Location: When do you see the real estate market recovering?
Mr. Holliday: Recovery in rents is going to happen when there is competition for space.
When do you see that happening?
I hope soon. It’s hard to project or put too much conjecture into when exactly that will occur. I look at things more trend-based. And I feel that’s going to happen sooner than later. In the near term. So whether that’s 12, 18 or 24 months, to me it doesn’t matter exactly when it occurs. What matters is that people’s perceptions are that it’s going to occur.
Will financial services remain the major underpinning of New York real estate?
I don’t think personally there’s any reason not to believe that these firms are going to come back leaner, stronger, healthier and continue to be a major growth engine here in the city. … I think it’s gonna be as strong as it was in the past, and in the future, stronger.
Might not leaner and more efficient firms need less office space?
You know, profits will drive the need for office space, because profits are going to drive growth. And I think that the companies are going to use their space more wisely. But as they do that, they become more profitable and they add overhead and they start to grow. It’s kind of self-fulfilling. … Your point that, well, maybe that will mean less jobs if they’re more efficient, that could be the case, but midtown Manhattan is such a draw, is such a magnet for businesses that … if one of these financial service firms doesn’t need that space anymore, somebody else will be there to fill that void: a new business, somebody relocating in from a satellite market. Midtown is still the allure of this region, and of most major markets here in the country.
Are you worried about the fate of 388-390 Greenwich Street, which is 100 percent leased to Citibank?
Citi has been a great tenant for us. They are our largest tenant, I believe, today. And, they occupy the building, it’s a terrific building; they backfilled a lot of people into that space that they vacated from other buildings in Manhattan. So, as an investment, it’s performing lockstep with how we underwrote it, and in terms of Citibank as a company, we have a terrific relationship with them, and they seem to be fighting their battles; and we’re very hopeful that they’re going to continue to be a great and number one tenant for the company.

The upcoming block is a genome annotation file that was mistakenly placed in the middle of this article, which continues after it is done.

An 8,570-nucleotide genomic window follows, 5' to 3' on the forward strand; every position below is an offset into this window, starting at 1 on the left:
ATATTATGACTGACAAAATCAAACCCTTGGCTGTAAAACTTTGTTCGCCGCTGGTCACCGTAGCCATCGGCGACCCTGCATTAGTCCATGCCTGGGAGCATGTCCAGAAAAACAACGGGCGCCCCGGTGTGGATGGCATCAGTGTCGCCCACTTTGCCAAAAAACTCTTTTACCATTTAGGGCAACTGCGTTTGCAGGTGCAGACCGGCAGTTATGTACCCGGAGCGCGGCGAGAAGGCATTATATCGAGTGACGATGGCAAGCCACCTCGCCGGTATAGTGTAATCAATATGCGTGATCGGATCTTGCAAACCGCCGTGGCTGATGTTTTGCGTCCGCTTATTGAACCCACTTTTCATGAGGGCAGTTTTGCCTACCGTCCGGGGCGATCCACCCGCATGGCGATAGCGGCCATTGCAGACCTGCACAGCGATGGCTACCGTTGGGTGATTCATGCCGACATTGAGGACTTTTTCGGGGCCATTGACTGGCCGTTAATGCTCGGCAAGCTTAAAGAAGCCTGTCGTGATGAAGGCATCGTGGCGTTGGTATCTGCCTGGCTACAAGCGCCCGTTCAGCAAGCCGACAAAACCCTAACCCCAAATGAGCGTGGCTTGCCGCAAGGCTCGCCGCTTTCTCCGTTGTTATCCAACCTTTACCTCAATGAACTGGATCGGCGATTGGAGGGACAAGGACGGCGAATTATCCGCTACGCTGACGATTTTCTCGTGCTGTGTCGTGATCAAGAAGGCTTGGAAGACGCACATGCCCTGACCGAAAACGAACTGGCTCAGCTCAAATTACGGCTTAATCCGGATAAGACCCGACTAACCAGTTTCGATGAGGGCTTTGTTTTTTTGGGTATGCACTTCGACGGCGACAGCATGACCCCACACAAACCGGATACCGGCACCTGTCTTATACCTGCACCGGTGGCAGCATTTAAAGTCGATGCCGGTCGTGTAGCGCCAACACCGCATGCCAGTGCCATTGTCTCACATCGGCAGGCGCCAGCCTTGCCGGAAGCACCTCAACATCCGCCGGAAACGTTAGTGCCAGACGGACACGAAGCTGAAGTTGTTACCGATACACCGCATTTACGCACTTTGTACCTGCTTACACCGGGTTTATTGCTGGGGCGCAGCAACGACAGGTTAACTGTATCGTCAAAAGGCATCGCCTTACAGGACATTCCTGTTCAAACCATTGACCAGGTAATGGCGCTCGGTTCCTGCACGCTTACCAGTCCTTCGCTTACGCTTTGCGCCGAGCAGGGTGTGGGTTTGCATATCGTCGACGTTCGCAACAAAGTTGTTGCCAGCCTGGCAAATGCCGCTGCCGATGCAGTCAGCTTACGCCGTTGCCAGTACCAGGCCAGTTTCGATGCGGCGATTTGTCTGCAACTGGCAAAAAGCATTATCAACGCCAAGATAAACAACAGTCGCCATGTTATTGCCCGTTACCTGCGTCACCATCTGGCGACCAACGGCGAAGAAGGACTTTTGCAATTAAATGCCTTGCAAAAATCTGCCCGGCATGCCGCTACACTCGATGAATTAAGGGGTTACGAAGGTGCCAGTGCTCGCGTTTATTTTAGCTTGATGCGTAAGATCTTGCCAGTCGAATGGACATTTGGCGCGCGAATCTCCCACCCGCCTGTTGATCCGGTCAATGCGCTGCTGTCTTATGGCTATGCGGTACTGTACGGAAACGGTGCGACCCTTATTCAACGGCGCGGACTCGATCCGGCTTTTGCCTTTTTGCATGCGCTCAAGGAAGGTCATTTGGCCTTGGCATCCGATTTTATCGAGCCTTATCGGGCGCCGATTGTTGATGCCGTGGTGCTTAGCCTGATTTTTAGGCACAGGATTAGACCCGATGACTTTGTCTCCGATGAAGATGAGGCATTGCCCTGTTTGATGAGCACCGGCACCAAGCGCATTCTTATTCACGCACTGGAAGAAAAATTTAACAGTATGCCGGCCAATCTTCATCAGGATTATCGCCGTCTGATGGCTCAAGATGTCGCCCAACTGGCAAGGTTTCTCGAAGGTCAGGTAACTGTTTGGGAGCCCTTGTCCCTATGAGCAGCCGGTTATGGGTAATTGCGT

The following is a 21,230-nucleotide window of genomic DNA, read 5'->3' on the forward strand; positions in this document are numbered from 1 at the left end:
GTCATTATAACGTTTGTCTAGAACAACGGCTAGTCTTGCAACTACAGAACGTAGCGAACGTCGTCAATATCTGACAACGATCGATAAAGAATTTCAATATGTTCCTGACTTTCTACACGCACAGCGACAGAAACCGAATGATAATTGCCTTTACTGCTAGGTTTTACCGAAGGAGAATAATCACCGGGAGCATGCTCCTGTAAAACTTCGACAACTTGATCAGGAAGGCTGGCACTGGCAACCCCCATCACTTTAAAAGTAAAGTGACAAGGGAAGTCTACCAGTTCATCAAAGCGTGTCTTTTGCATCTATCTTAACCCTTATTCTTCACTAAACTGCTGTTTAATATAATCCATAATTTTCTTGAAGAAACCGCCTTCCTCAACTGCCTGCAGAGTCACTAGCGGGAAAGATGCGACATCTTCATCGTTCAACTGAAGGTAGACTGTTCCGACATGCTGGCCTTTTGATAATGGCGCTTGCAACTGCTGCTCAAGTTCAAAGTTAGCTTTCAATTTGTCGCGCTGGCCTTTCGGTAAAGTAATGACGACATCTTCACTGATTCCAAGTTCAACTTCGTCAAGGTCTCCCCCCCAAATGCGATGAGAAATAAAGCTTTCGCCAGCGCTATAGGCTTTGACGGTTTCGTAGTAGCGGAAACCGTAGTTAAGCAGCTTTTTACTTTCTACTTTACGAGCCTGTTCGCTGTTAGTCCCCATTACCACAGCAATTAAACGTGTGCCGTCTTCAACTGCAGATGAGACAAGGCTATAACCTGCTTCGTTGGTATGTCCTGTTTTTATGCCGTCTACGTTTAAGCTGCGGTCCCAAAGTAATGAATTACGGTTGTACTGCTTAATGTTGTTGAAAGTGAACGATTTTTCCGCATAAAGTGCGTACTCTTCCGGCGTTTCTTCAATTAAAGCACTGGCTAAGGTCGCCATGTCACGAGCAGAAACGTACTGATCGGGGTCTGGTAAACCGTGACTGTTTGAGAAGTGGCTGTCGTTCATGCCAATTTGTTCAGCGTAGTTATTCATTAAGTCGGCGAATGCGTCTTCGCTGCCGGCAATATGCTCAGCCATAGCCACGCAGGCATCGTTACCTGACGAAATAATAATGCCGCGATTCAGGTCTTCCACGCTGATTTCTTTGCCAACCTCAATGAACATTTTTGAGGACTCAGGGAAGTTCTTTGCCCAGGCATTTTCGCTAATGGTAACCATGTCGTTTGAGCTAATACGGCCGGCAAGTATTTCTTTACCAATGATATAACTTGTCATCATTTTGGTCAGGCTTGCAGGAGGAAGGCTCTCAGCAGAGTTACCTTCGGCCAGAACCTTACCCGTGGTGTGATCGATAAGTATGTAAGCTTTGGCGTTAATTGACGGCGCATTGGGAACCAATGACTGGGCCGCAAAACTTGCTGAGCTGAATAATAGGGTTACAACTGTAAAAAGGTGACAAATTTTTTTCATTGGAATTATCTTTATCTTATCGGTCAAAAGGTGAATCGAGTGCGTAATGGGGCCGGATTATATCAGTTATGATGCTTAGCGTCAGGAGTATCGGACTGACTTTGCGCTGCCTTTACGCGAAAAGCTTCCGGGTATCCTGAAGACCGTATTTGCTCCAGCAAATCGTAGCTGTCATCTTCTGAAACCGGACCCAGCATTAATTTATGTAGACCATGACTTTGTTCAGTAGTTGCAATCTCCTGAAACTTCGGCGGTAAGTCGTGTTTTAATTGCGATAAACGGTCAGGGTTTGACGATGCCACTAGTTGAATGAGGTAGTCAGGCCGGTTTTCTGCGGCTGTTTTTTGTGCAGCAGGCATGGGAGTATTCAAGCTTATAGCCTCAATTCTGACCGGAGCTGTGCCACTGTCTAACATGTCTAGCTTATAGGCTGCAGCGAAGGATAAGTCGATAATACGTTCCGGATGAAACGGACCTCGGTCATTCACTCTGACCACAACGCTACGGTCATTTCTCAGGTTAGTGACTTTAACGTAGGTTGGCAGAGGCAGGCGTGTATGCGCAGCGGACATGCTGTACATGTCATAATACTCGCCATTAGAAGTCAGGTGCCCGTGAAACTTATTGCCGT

… There’s nothing available for sublet as far as I’m aware of in Greenwich. And in 485 Lex, there was some availability, but Citi has since reduced or eliminated entirely that availability over at 485, because they’ve backfilled with other uses. And those employees have typically come out of more expensive buildings in midtown, where they’re looking to shed cost. … We were at a price point with Citi that they would consider generally affordable, by old standards and by new standards, as opposed to the very high rents of $70, $80, $90 a foot. …
Speaking of 485 Lexington, why didn’t SL Green end up selling this building, which was in contract, reportedly to Murray Hill Properties? [Editor’s note: SL Green did not confirm the name of the buyer.]
We had a contract on that building, and the buyer wasn’t able to perform the contract and lost its deposit.
Are you still looking for a buyer for 485?
We’re still entertaining negotiations with various parties. We’re in a position where if we think we can get a deal that makes sense, we will conclude one there. And, if we don’t, we’re very happy to own that asset.
What do you think is the new paradigm for building sales? Is it $600 a square foot? Three hundred?
I’m not a per-square-foot kind of guy.
What kind of guy are you?
You know, rate of return. I think people will pay whatever they have to pay if they think they can make an adequate rate of return on the equity they’re putting out. So, for fully leased buildings, that will translate to a higher per square foot. For buildings with vacancy, that will translate to a lower per-square-foot amount. And I don’t think that unto itself is a good barometer. I think yield is really what to look for.